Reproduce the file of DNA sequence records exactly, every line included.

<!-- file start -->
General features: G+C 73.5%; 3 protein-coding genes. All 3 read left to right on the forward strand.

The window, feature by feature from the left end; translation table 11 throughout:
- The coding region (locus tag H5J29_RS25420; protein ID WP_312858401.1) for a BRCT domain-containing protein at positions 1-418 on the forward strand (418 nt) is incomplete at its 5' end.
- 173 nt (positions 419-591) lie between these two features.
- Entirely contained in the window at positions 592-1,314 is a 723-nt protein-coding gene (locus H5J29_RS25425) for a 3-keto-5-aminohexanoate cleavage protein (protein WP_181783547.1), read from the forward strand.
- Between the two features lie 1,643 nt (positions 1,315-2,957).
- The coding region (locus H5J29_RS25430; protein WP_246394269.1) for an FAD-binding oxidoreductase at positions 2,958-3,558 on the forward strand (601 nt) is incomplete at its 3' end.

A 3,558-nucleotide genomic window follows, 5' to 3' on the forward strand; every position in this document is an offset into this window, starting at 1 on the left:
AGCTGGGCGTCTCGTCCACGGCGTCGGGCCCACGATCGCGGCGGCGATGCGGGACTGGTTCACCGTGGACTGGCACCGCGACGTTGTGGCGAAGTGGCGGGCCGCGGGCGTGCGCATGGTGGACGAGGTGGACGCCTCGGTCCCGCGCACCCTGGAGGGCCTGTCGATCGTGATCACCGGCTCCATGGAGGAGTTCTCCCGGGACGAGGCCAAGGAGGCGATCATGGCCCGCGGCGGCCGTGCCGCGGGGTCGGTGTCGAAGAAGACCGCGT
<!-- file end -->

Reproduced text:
General features: G+C 73.5%; 3 protein-coding genes. All 3 read left to right on the forward strand.

The window, feature by feature from the left end; translation table 11 throughout:
- The coding region (locus tag H5J29_RS25420; protein ID WP_312858401.1) for a BRCT domain-containing protein at positions 1-418 on the forward strand (418 nt) is incomplete at its 5' end.
- 173 nt (positions 419-591) lie between these two features.
- Entirely contained in the window at positions 592-1,314 is a 723-nt protein-coding gene (locus H5J29_RS25425) for a 3-keto-5-aminohexanoate cleavage protein (protein WP_181783547.1), read from the forward strand.
- Between the two features lie 1,643 nt (positions 1,315-2,957).
- The coding region (locus H5J29_RS25430; protein WP_246394269.1) for an FAD-binding oxidoreductase at positions 2,958-3,558 on the forward strand (601 nt) is incomplete at its 3' end.

A 3,558-nucleotide genomic window follows, 5' to 3' on the forward strand; every position in this document is an offset into this window, starting at 1 on the left:
AGCTGGGCGTCTCGTCCACGGCGTCGGGCCCACGATCGCGGCGGCGATGCGGGACTGGTTCACCGTGGACTGGCACCGCGACGTTGTGGCGAAGTGGCGGGCCGCGGGCGTGCGCATGGTGGACGAGGTGGACGCCTCGGTCCCGCGCACCCTGGAGGGCCTGTCGATCGTGATCACCGGCTCCATGGAGGAGTTCTCCCGGGACGAGGCCAAGGAGGCGATCATGGCCCGCGGCGGCCGTGCCGCGGGGTCGGTGTCGAAGAAGACCGCGT